Aria with 30 Variations ‘Goldberg Variations’, BWV988
Lang Lang (piano)
Reviewed by: Peter Reed
Reviewed: 10 December, 2021
Venue: Barbican Hall, London
J. S. Bach’s Goldberg Variations has figured prominently in Lang Lang’s life over the past two years, with his DG album of two performances (one live, one studio) out earlier this year, and the work itself was the point of a tour – including a Barbican recital scheduled for last year, Covid-scuppered.
What a difference a year makes. The DG studio recording is a model of restraint compared to this live recital, which, oddly, Lang Lang prefaced with a performance of Schumann’s Arabeske, one of the romantic repertoire’s more subtle and disarming examples of poetry in music. The Lang Lang genius in seeming to conjure music out of the void was out in force in its quiet and oblique opening, but then he went on to weigh the piece down with anxiety and effort, which in turn set the agenda for his hyperbolic – sometimes just hyper – approach to the Goldbergs, a work that he has been thinking about for many years.
Lang Lang has taken pleasure in the gestural aspect of Bach but he has kept faith with its Baroque genesis, and, in the case of the Goldbergs, at least referenced the music’s harpsichord registration, Here he handed it over unambiguously to the concert grand. As in the recording, he laid out his stall in the ‘Aria’ with unambiguous directness, the repeats’ decorations layered with further elaboration and a frequently more powerful left-hand overshadowing the right. His speed was on the slow side, just to anchor it, and the move into the first variation hitting just the right energy level. Then as he proceeded, things became more exaggerated and extreme – big contrasts of dynamics, short bursts of localised rhetoric, minutely delayed harmonic resolutions in the slower sections, bewildering and impulsive voice-leading, and ever more overwrought ornamentation that would have flattered Chopin. Again, unlike on the recording, he played down the tightening effect of the canons at every third variation, and for all his dazzling speeds in the virtuoso numbers they, along with some generous pedalling, often did not enhance Bach’s contrapuntal wizardry.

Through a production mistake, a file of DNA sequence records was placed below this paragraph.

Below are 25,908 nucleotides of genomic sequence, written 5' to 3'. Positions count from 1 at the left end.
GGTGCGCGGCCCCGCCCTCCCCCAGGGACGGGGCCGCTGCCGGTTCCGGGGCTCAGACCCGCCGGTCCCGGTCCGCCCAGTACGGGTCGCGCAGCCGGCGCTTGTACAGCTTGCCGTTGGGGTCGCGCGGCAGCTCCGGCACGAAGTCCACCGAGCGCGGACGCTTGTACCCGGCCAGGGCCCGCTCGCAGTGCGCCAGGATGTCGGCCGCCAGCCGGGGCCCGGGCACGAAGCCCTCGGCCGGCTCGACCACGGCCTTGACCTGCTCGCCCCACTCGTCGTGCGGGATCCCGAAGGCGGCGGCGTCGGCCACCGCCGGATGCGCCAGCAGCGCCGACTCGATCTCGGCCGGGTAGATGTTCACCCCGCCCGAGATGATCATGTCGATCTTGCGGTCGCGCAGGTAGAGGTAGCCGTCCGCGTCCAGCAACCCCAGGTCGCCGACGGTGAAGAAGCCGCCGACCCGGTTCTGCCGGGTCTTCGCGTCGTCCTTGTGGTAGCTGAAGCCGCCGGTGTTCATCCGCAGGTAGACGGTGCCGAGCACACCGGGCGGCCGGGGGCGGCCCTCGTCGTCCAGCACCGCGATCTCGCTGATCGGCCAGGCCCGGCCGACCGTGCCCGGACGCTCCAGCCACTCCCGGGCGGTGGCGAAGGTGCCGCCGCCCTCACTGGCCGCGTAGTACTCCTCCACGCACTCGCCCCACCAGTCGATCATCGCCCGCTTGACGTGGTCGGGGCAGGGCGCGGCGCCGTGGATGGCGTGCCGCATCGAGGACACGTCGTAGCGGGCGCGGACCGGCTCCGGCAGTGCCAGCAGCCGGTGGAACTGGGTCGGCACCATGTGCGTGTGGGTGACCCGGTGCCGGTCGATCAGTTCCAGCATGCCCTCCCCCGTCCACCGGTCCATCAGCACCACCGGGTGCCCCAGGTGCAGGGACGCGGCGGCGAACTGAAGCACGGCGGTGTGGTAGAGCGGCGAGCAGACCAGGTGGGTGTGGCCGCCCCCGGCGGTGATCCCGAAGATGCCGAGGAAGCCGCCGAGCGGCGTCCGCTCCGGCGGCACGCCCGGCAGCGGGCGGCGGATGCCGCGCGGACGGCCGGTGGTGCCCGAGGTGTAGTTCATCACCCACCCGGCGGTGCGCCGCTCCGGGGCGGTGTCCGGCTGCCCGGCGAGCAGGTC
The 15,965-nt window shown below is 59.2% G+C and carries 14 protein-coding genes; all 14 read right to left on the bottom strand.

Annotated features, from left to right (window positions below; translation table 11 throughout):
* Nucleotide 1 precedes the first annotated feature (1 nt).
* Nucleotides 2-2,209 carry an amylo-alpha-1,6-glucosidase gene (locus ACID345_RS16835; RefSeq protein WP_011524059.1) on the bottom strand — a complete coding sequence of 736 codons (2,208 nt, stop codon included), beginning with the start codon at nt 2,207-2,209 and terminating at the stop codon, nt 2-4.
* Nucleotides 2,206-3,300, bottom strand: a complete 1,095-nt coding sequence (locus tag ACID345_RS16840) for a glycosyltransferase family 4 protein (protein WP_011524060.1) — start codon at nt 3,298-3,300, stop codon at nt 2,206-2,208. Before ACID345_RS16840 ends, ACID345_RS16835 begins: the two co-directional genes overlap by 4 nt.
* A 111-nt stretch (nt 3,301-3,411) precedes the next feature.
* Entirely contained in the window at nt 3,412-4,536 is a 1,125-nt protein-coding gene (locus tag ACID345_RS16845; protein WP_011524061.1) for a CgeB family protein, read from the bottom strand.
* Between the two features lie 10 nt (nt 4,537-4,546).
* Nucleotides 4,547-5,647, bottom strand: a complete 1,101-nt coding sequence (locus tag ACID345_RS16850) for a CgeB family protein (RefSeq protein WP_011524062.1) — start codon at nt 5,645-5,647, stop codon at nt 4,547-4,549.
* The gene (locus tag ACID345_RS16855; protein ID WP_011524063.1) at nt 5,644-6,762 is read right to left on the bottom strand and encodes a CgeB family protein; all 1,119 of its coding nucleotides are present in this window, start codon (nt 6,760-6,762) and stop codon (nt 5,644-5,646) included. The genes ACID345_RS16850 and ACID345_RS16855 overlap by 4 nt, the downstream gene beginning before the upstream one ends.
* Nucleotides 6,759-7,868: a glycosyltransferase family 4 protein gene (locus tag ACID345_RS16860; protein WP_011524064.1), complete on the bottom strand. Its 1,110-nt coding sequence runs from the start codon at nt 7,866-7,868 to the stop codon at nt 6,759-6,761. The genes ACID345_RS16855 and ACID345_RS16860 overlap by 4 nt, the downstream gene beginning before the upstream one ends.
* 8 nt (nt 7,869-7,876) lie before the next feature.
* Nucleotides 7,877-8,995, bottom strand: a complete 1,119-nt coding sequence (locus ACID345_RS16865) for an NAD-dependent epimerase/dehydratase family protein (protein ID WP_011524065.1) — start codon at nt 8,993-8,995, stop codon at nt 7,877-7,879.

The ‘Overture’ (Variation 16) and the Variation 29 fantasy gave us bravura playing at its most torrential, against which he stretched out the ‘Black Pearl’ minor-key no.25 to about twelve minutes. But once you became aware of Lang Lang’s expressive armoury, his approach lost its edge, painting itself into an emotionally generic corner and leaving his audience to marvel at his stupendous technical facility.
Lang Lang’s fans were out in force, all of them obediently masked, and, as the no-interval recital progressed, there were quite a few signs of restlessness. Like Richter, he was the solitary soloist in a pool of light in an otherwise darkened auditorium. After a long quasi-religious hush following the ‘Aria’ da capo (this time with no repeats), there was a moderate standing ovation, and the pianist love-bombed his audience with his irrepressible showmanship. And there was an encore, Jasmine Flower, a Chinese folksong.